“I worked as a wedding DJ for years when I was younger, and during my set late at night, I would play a slow song that was perfect for ‘dancing barefoot and hanging on your woman,’” Chuck said. “It’s easy to picture slow dancing barefoot as being something romantic, and from there it was simple to put the ‘bearfoot’ spin into the name.”
Guests have found love at the property, particularly for its authentic and cozy log cabin atmosphere. Before the pandemic, the rental was booked for around 68% of the year, hosting families and couples from empty nesters to newlyweds for three or four nights at a time. Chuck described reading Dancing Bearfoot’s guest book as one of his favorite things about sharing the cabin with visitors.
They manage the home together with American Patriot Getaways, a property management company that handles cleaning, maintenance, reservations and marketing, while Chuck and Cindy handle additional marketing, special guest experiences, and a program to give back to the ecosystem around them.
PAWS, PEOPLE, PARK…
After their good fortune in being spared by the Chimney Tops 2 Fire, the Schmidts decided to pay it forward through their Our Cabin Cares Project, a program to give back to the community’s many members.
The avid animal lovers started first with the Appalachian Bear Rescue, an organization that helps orphaned and injured black bears receive the medical care needed to return to the wild. The Schmidts donate a portion of every Dancing Bearfoot stay to the rescue, as well as certificates for free stays they can auction off at fundraisers.
“We have 13 cubs and two yearlings at Appalachian Bear Rescue today, and we simply could not get these bears back to the wild where they belong without the support of people like Chuck and Cindy,” said Dana Dodd, the organization’s executive director.
The rescue often cares for bears ill or injured as a result of human interference, especially when people feed them. Dana stressed the importance of cabin owners teaching their guests how to keep themselves and the bears safe during their visits to the Smokies. To help, the Schmidts provide their guests information from BearWise, a group helping people live responsibly with black bears.
The Schmidts wanted to give back to the people of the Smoky Mountains, too, so they also donate a portion of each stay to their local chapter of the Society of St. Vincent de Paul, a Catholic organization that provides financial assistance to community members in need of food, clothing, or other necessities.
What unites all walks of life in the area is the Great Smoky Mountains National Park, the most visited national park in the U.S. “Nobody would come to the area without the National Park. We were helping the animals and we were helping the people, so we decided that we had to help the park, too,” Chuck said.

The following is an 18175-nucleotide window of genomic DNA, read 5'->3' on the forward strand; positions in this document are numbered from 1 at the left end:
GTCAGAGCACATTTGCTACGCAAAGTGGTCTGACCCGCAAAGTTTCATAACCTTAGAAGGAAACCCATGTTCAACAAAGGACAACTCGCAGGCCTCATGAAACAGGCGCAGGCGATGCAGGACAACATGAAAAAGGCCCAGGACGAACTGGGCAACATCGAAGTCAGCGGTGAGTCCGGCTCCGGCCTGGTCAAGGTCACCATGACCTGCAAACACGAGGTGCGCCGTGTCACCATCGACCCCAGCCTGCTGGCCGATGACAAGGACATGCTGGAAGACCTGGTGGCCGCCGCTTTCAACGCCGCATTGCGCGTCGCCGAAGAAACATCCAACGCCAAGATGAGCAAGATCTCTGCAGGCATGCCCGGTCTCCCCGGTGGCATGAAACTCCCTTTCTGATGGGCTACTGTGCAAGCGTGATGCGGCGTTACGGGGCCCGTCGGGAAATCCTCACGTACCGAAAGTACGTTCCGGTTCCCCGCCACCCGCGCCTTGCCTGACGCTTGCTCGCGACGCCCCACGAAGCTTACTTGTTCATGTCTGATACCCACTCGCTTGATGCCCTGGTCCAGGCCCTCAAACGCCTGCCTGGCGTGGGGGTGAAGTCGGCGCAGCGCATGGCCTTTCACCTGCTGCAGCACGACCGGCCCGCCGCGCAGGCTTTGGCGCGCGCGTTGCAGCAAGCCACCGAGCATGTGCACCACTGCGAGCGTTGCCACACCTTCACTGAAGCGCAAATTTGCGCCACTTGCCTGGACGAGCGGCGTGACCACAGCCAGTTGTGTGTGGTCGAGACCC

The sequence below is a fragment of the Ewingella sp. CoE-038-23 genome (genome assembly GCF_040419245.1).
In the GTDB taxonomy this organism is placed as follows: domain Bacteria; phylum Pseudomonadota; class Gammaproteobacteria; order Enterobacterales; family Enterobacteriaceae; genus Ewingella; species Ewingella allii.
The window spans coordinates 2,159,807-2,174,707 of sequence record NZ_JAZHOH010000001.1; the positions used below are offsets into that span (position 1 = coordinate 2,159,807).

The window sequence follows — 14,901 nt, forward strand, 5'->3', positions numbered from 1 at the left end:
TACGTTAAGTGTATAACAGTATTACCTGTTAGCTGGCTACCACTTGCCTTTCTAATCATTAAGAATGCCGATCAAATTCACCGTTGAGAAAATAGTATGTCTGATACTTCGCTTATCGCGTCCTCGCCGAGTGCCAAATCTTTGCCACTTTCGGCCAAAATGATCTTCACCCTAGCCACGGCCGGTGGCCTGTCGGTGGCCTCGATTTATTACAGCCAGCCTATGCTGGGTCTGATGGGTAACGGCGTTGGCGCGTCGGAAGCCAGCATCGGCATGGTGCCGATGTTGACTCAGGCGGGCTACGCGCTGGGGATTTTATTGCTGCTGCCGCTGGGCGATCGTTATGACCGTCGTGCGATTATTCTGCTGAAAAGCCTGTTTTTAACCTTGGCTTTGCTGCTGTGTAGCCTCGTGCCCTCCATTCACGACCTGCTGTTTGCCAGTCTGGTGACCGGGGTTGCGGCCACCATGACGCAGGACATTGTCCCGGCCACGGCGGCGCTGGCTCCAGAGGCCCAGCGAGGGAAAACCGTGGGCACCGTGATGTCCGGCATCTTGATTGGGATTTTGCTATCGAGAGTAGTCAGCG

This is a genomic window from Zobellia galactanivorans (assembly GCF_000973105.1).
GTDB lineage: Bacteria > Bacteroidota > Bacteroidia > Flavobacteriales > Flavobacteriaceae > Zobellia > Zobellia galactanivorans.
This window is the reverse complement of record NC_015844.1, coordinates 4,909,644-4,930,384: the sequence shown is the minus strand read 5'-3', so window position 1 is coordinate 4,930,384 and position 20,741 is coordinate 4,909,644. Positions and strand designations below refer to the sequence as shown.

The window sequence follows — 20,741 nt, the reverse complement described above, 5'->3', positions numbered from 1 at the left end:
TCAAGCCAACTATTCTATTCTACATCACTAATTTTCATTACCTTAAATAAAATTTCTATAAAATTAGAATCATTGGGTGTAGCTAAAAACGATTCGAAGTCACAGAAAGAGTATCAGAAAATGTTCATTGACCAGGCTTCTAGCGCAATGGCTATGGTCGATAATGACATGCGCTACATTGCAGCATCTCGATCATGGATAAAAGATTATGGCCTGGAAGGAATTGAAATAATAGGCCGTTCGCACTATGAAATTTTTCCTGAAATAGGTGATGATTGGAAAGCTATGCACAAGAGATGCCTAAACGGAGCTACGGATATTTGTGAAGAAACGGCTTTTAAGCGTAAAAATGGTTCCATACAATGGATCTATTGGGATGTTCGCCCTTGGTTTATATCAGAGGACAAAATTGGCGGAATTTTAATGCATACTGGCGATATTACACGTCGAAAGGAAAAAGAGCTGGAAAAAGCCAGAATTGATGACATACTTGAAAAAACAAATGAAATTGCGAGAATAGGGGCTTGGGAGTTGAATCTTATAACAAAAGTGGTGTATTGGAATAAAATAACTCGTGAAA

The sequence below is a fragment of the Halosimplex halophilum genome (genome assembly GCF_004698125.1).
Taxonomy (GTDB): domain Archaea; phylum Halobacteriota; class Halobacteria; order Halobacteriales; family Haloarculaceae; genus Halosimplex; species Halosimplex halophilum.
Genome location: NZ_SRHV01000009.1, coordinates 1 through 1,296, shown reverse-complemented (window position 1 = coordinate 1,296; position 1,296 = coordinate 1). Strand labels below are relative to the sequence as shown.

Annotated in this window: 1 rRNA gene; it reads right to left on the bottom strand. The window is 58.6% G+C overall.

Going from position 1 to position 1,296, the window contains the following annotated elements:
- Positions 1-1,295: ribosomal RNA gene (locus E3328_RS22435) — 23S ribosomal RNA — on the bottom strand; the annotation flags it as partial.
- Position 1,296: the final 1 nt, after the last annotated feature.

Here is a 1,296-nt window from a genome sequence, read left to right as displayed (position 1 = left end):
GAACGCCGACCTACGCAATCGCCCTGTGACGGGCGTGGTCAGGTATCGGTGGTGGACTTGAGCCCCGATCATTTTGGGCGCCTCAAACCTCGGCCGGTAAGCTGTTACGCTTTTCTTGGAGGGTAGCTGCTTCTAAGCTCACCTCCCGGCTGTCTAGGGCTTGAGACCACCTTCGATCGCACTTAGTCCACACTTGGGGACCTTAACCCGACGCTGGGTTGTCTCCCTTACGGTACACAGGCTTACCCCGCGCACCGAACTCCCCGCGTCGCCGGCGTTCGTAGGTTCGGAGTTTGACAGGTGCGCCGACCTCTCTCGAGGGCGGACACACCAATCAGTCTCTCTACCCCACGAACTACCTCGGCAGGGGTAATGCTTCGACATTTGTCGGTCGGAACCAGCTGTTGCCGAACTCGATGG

To the Schmidts, it’s important that local small businesses benefit from tourism, too. Chuck and Cindy feature local spots on their website to help guests discover special experiences, shops, restaurants or other places they may not have found, like many vacation rental hosts. But unlike most, Chuck also hosts his own travel podcast, An Outsiders Guide to the Smoky Mountains.
He created the series after listening to other podcasts that would mention only the already well-known tourist attractions and towns in the area. “I want to encourage people to open their minds and go to some of those more interesting, off-beat places that are all over the Smoky Mountains,” Chuck said.
One of Chuck’s favorite places to visit and promote: Doc’s 321 Cafe and Market Place, a small restaurant operated out of a renovated 1980s school bus just outside of Gatlinburg.
Although Dancing Bearfoot had a rough spring during the Covid-19 travel shutdowns, they’re back to hosting this summer. Now more than ever, travelers seek out isolated, secluded and relaxing stays like those provided by Dancing Bearfoot – and the communities they visit need their business.
Chuck finds great joy in supporting both. “When you walk through that door I want you to completely forget your normal life and walk away from all of that stuff,” Chuck shared.
The Schmidts see Dancing Bearfoot’s future as providing ever better experiences for their guests and growing their support of the community wherever possible.
“Every cabin owner could be doing something to give back to the communities in which they’re drawing from,” Chuck said. “The Smoky Mountains and Appalachia in general could use the help. There are a lot of organizations in the area that could use the help and funding, so if we all just gave a little bit, we could make a big difference.”